Puslapio vaizdai



WHEN mornyng came, up anone I rose,
And armed me as fast as I myght,
Forth for to travaile unto my purpose.

I toke my leave and on my stede I lyght;
Thankyng dame Comforte of her chere that nyght;
So, with Perceveraunce, in my company,
Forth on the way we rode full merely

Over the hethe, tyll we sawe from farre
A royall castell ryght strongly fortified,
Bulwarkes about accustomed for warre;
On a craggy roche it was so edified,
Walled with gate so clerely purified,

To whiche we rode, and drewe nere and nere,
Till in our syght did openly appeare

A myghty gyaunt, xv. fote of length,
With heades seven, and armed full sure;
He semed well to be a man of strength.
Then quod Perceveraunce: Ye must put in ure
This daye your power, in honour to endure,
Against this gyaunt your mortall enemy.
Be of good cheare, you shall have victory.

Besydes this gyaunt, upon every tree
I did se hang many a goodly shelde

Of noble knyghtes, that were of hye degre,
Whiche he had slayne and murdred in the fielde.
From farre this gyaunt I ryght well behelde;
And towarde hym as I rode my waye,

On his first head I sawe a banner gay,

Wherin was written Dissimulation,
Whose nature false is full of flatery,
That, onder a fayned commendacion,
Can cloke a mocke and fraude full subtilly;
So doth he love deceyve oft pryvely,

For the blinde love doth perceyve ryght nought
That under hony the poyson is wrought.

And on the seconde heade was a banner blewe,
In whiche was written, in letters ryght white,
Delay my name is, that can long eschue
As true lover with my fatall respite,
That love for love shall not him acquite;
For evermore I lye oft in a wayte,
Love to delay and cast hym from consayte.

On the thirde head, in a banner square,
All of reade was wrytten Discomfort,
Causyng a lover for to drowne in care,
That he of love shall have no report,
But loke hye his hart to transport,
And I my selfe shall him so assayle
That he in love shall nothyng prevayle.

On the fourth head, on the helmet crest

There was a stremer ryght white, large and long,
Wheron was written with vyse of the best,
My name is Variaunce, that ever among

The mynde of love doth chaunge with great wrong,
That a true lover can not be certayne
Love for his mede right stedfast to retayne.

And yet aloft on the fift helmet

In a blacke banner was written Envy,

Whose hart ever inwardly is fret

When Graund Amour should attayne his lady.
He museth oft in hym selfe inwardly,

To let the lady for to set her harte

On Graund Amour for to release his smarte.

In a russet banner on the sixt heade

There was wrytten this worde, Detraction,
That can open in a covert stede

His subtile male replete with treason,
To cause a lady to have suspection
Unto her true lover wyth his bytter tale,
That she her love from him than dyd hale.

On the vii. hede, in a baner of ryches,
Was wrytten, with letters all of Grewe,
My name truly is called Doublenes,
Whyche I do owe unto all ladyes true,
At a tyme unware my dette shal be dewe,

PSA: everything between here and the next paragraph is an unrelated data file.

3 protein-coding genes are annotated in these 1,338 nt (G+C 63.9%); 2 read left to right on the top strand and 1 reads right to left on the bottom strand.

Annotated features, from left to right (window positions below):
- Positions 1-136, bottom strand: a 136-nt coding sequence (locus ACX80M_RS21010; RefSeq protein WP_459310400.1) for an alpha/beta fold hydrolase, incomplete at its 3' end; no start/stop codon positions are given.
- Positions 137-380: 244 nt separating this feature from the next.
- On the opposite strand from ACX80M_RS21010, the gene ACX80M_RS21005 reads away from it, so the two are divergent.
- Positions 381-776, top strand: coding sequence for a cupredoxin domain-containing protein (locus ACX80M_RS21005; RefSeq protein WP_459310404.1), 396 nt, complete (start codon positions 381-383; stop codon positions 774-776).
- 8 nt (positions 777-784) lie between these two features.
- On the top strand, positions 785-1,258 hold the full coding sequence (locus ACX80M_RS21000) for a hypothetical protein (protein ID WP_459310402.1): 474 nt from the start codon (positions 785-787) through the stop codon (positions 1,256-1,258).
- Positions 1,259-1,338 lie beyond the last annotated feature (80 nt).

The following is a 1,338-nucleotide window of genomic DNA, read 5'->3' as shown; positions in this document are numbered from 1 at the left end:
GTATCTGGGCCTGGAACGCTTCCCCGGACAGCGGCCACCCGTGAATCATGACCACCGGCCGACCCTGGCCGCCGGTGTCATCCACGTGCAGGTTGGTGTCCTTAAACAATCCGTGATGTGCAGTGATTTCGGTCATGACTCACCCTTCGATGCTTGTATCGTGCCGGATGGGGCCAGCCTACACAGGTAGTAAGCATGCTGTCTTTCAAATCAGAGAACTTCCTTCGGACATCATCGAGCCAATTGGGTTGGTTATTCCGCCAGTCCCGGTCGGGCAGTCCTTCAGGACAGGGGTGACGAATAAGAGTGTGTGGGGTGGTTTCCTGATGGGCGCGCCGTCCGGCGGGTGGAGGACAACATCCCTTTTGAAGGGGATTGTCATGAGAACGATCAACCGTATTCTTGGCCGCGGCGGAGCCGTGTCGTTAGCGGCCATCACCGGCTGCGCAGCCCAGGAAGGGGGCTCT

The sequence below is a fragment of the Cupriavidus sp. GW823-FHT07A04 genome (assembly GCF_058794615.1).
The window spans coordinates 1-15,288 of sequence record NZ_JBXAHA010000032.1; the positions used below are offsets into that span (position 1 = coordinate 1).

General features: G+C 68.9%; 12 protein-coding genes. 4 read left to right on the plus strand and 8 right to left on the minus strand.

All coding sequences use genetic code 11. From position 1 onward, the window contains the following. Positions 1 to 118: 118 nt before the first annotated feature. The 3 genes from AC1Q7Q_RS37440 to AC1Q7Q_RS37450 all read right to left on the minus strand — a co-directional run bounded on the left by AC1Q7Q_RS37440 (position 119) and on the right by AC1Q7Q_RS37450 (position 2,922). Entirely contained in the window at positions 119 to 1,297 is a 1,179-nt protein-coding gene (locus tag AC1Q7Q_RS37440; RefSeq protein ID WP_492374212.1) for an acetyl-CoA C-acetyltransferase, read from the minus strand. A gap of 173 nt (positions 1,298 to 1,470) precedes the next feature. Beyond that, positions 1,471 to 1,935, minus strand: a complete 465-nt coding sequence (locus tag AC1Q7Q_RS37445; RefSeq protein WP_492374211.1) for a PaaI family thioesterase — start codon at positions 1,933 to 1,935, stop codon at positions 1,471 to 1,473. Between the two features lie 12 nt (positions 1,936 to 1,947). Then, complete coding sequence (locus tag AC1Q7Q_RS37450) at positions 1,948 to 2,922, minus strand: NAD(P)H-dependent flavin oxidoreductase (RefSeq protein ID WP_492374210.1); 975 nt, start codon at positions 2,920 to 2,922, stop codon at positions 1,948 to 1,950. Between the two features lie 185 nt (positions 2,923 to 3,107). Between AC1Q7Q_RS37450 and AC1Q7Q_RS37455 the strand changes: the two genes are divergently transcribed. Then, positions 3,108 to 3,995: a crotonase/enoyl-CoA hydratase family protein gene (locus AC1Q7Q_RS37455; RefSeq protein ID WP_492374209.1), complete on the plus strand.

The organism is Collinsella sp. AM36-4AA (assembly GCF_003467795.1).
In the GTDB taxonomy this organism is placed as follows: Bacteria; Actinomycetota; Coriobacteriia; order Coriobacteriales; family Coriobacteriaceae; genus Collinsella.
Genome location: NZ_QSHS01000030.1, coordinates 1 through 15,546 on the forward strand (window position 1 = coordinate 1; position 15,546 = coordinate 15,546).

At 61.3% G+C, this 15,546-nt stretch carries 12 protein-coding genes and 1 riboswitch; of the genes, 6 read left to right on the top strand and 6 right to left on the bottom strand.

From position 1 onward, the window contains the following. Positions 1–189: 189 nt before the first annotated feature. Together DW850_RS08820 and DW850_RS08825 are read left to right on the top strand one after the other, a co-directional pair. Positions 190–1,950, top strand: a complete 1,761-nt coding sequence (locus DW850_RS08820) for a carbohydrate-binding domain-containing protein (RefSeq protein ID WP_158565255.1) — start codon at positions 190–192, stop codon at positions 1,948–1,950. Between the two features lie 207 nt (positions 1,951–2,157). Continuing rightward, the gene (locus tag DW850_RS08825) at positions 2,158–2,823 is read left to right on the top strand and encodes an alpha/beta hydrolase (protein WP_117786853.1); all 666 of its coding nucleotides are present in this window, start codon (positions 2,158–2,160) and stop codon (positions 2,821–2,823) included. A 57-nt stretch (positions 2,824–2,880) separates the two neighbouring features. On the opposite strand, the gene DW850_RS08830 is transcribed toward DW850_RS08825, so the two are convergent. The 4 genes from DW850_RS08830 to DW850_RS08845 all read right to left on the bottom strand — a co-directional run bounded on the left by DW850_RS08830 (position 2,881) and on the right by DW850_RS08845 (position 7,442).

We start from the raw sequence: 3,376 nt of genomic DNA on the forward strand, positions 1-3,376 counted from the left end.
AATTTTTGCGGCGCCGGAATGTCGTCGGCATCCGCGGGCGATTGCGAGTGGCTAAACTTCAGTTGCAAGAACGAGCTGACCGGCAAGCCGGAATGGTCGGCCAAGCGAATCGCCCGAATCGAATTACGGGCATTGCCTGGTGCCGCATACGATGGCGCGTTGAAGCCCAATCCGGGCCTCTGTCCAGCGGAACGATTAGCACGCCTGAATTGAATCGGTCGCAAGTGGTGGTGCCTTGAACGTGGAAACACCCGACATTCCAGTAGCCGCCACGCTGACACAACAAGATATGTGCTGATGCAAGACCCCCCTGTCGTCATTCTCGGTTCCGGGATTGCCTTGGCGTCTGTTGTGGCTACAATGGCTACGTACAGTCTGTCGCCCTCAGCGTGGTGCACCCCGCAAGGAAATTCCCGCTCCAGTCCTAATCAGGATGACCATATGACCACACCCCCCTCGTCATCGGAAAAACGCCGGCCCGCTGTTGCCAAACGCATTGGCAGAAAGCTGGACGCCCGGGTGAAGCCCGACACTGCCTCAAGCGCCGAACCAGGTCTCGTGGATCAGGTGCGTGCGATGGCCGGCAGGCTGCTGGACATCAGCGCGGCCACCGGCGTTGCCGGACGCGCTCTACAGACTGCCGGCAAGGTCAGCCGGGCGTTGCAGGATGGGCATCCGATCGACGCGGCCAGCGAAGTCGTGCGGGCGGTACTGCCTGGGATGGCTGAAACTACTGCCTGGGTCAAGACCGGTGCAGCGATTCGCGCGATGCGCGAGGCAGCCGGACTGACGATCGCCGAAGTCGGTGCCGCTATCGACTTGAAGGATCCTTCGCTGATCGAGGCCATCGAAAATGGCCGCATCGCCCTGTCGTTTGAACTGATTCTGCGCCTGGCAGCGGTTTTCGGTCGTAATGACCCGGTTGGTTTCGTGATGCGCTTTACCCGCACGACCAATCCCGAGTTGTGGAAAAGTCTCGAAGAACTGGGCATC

To Graunde Amoure for to make him repente,
That he his love on La Bell Pucell spente.

Whan in my minde I had well agregate
Every thinge that I in hym had sene,
Bothe of his head and of his hye estate,

I called for helpe unto the heaven quene.

The day was fayre, the sunne was bright and shene; Besyde a ryver and a craggy roche

This gyaunt was whyche spyed me approche.

He hurtled aboute, and kest his shelde afore,
And toke his axe of myghty fortytude,
That was of length xx. fote and more,
Whiche he had used by longe consuetude
To daunte true lovers and theyr power exclude.
I toke my spere and did it well charge,
And with hardines I made my force enlarge.,

I toke my course and to the gyaunt ranne,
On his seconde head brekyng than asunder
My mighty spere, that he to rore began
Wyth so base a crye that I had great wonder;
His seven heades so rored lyke the thunder.
Ryght frome my stede I light to the grounde,
And drewe Clara Prudence, that was hole and sounde.

The mighty gyaunte his axe did up lyfte,
Upon my head that the stroke should fall.
But I of him was ful ware, and swyfte;
I lept asyde, so that the stroke wythall
In the grounde lyghted besyde a stone wall,
Thre fote and more, and anone than I
Dyd lepe unto hym, strykinge full quyckly.

But above me he had suche altytude

That I at him coulde have no ful stroke.
He stroke at me with many strokes rude,
And called me boye, and gave me many a mocke.
At the last he sayd: I shall geve the a knocke
That wyth thy braynes I shall the trees depaynte.
Abyde, quod I, thou shalt be fyrst ful faynte.

And right anone I bye me spyed
On the rockes syde xii. steppes ful sure,
And than right fast I uppon theim hyed
That we were bothe about one stature :
My strength I doubled, and put so in ure
The great strokes, that I cut of anone
Syxe of his heades, levynge him but one.

Whan he felt him selfe hurt so grevously,
He stretched hym up and lyft his axe a lofte,
Strikinge at me with strokes wondersly;
But I ful swyftly dyd geve backe ful oft.
For to devoyde his great strokes unsoft.
When he sawe thys, he thought him forlore;
Wyth a hedious voyce he began to rore.

The battayle dured betwene us right long,
Tyll I sawe Phebus declinyng full lowe.

I avaunced my swerde that was sure and strong,
And with my myght I gave hym suche a blowe
On his seventh heade, that he dyd overthrowe.
When he was downe he gan to crye and yell,
Ful lyke a serpent or a fende of hell.

« AnkstesnisTęsti »